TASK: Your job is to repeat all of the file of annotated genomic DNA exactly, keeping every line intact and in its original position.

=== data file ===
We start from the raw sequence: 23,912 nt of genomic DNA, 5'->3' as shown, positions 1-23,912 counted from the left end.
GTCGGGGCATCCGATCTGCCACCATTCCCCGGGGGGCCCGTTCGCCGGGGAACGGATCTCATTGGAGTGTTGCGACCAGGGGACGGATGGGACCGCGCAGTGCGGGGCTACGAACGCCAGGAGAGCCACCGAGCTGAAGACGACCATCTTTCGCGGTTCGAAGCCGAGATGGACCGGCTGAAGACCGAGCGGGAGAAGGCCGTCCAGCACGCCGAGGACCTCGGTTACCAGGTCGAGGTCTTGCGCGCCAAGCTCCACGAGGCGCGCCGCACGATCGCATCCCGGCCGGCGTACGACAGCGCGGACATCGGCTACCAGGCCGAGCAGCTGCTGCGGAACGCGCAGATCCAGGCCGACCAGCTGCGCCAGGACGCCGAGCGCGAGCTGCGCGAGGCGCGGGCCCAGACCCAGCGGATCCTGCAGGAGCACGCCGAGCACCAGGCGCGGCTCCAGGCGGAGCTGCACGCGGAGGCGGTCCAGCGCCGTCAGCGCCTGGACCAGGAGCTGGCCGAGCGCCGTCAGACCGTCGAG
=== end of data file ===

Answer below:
We start from the raw sequence: 23,912 nt of genomic DNA, 5'->3' as shown, positions 1-23,912 counted from the left end.
GTCGGGGCATCCGATCTGCCACCATTCCCCGGGGGGCCCGTTCGCCGGGGAACGGATCTCATTGGAGTGTTGCGACCAGGGGACGGATGGGACCGCGCAGTGCGGGGCTACGAACGCCAGGAGAGCCACCGAGCTGAAGACGACCATCTTTCGCGGTTCGAAGCCGAGATGGACCGGCTGAAGACCGAGCGGGAGAAGGCCGTCCAGCACGCCGAGGACCTCGGTTACCAGGTCGAGGTCTTGCGCGCCAAGCTCCACGAGGCGCGCCGCACGATCGCATCCCGGCCGGCGTACGACAGCGCGGACATCGGCTACCAGGCCGAGCAGCTGCTGCGGAACGCGCAGATCCAGGCCGACCAGCTGCGCCAGGACGCCGAGCGCGAGCTGCGCGAGGCGCGGGCCCAGACCCAGCGGATCCTGCAGGAGCACGCCGAGCACCAGGCGCGGCTCCAGGCGGAGCTGCACGCGGAGGCGGTCCAGCGCCGTCAGCGCCTGGACCAGGAGCTGGCCGAGCGCCGTCAGACCGTCGAG